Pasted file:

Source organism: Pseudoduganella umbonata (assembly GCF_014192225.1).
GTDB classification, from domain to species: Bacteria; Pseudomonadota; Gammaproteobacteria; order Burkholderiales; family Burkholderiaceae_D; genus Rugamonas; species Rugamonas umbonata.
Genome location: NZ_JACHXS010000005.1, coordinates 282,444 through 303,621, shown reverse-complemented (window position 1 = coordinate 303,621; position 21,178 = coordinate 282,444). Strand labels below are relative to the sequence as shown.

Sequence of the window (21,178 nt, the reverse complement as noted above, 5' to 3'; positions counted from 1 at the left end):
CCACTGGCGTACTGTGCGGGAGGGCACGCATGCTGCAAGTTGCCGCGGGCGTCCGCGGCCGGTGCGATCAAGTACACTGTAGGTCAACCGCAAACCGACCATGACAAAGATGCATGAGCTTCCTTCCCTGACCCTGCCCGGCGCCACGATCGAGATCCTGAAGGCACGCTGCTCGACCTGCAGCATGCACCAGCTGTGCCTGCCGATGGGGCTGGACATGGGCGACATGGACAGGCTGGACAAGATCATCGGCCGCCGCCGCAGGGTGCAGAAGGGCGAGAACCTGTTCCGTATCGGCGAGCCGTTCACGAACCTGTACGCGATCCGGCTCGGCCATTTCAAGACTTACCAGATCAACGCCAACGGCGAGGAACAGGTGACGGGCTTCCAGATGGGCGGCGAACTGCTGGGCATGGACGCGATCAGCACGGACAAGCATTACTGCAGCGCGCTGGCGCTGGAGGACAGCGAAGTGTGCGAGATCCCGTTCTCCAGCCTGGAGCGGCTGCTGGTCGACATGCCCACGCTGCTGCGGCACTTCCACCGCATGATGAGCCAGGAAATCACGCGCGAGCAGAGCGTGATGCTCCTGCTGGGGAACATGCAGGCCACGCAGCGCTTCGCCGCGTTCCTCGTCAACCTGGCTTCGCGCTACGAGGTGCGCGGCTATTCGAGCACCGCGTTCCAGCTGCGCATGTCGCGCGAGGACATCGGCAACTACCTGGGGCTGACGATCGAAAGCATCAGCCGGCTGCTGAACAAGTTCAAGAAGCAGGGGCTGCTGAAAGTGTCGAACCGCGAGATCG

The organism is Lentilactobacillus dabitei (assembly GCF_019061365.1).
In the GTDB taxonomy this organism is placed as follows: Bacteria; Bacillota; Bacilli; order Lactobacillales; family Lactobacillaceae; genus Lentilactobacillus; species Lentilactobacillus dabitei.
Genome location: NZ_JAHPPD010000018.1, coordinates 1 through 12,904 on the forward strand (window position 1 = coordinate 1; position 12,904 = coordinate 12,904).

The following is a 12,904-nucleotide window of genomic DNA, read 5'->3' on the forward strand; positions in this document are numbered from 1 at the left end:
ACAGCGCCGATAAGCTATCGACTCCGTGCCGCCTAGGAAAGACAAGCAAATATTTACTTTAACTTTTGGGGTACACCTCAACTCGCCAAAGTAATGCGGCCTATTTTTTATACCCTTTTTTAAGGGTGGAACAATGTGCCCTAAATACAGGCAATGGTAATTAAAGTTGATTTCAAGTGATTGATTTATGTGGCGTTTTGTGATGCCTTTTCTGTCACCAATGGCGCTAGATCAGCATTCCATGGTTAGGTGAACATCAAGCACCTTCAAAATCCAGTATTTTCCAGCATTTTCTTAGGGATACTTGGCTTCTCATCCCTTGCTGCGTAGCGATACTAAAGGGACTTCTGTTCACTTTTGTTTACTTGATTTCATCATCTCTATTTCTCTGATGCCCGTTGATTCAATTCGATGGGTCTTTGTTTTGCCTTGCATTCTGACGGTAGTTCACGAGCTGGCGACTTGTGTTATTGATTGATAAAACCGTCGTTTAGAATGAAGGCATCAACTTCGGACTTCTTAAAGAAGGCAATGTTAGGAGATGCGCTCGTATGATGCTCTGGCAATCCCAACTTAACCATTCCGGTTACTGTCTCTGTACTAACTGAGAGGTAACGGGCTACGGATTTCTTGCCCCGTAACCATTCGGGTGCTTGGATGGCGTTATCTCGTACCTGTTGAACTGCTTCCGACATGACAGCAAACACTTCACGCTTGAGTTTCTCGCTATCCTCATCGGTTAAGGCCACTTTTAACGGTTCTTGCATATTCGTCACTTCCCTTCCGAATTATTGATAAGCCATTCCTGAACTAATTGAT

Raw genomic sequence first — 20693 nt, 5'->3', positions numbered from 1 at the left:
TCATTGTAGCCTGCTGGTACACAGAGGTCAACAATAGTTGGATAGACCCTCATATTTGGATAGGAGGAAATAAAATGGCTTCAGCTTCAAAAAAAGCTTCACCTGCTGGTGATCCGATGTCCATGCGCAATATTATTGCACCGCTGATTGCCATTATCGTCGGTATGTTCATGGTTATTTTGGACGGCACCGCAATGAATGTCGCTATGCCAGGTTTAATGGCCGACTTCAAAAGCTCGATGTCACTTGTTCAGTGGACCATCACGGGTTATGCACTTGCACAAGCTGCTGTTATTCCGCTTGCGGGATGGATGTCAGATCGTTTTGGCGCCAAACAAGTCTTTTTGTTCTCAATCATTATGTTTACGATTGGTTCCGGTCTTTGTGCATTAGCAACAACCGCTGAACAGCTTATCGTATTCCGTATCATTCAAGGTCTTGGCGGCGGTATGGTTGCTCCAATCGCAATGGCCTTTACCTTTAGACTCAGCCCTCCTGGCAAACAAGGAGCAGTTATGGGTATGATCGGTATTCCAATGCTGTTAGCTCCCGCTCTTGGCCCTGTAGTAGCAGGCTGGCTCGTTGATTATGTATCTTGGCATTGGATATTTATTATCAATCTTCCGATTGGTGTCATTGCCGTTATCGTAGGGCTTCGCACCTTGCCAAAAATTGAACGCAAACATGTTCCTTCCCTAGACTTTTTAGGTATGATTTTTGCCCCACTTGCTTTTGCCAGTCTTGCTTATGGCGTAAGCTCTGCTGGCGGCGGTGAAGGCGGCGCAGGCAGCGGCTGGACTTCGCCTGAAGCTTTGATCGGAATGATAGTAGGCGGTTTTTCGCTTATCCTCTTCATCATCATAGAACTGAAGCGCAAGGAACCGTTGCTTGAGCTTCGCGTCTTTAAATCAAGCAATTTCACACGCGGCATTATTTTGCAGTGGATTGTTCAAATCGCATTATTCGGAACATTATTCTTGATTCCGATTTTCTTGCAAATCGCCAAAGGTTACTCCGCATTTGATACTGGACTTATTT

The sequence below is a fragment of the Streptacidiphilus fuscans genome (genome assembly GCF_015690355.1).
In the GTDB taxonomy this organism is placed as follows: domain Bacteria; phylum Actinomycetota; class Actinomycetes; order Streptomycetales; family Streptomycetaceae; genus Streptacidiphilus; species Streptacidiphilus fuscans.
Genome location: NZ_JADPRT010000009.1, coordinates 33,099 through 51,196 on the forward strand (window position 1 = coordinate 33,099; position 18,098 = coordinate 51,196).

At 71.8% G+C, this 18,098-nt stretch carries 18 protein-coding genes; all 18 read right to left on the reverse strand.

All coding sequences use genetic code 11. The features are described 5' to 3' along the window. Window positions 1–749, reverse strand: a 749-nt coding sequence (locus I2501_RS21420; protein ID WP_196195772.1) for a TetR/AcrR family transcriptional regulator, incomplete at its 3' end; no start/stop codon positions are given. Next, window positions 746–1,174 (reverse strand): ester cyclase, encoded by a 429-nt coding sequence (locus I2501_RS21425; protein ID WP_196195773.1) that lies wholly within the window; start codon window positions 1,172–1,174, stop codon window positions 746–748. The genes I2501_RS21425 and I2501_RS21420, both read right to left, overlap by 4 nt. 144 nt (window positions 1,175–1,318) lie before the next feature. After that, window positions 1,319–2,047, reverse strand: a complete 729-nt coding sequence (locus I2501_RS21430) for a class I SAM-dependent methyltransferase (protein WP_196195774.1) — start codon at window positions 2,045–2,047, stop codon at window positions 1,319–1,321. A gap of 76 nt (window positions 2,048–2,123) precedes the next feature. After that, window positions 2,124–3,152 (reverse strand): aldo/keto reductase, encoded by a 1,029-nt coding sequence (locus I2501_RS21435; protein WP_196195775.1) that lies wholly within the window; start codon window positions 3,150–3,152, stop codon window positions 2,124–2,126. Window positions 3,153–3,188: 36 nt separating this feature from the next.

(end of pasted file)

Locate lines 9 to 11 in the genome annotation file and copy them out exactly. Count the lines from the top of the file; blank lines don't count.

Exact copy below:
The following is a 12,904-nucleotide window of genomic DNA, read 5'->3' on the forward strand; positions in this document are numbered from 1 at the left end:
ACAGCGCCGATAAGCTATCGACTCCGTGCCGCCTAGGAAAGACAAGCAAATATTTACTTTAACTTTTGGGGTACACCTCAACTCGCCAAAGTAATGCGGCCTATTTTTTATACCCTTTTTTAAGGGTGGAACAATGTGCCCTAAATACAGGCAATGGTAATTAAAGTTGATTTCAAGTGATTGATTTATGTGGCGTTTTGTGATGCCTTTTCTGTCACCAATGGCGCTAGATCAGCATTCCATGGTTAGGTGAACATCAAGCACCTTCAAAATCCAGTATTTTCCAGCATTTTCTTAGGGATACTTGGCTTCTCATCCCTTGCTGCGTAGCGATACTAAAGGGACTTCTGTTCACTTTTGTTTACTTGATTTCATCATCTCTATTTCTCTGATGCCCGTTGATTCAATTCGATGGGTCTTTGTTTTGCCTTGCATTCTGACGGTAGTTCACGAGCTGGCGACTTGTGTTATTGATTGATAAAACCGTCGTTTAGAATGAAGGCATCAACTTCGGACTTCTTAAAGAAGGCAATGTTAGGAGATGCGCTCGTATGATGCTCTGGCAATCCCAACTTAACCATTCCGGTTACTGTCTCTGTACTAACTGAGAGGTAACGGGCTACGGATTTCTTGCCCCGTAACCATTCGGGTGCTTGGATGGCGTTATCTCGTACCTGTTGAACTGCTTCCGACATGACAGCAAACACTTCACGCTTGAGTTTCTCGCTATCCTCATCGGTTAAGGCCACTTTTAACGGTTCTTGCATATTCGTCACTTCCCTTCCGAATTATTGATAAGCCATTCCTGAACTAATTGAT

Raw genomic sequence first — 20693 nt, 5'->3', positions numbered from 1 at the left: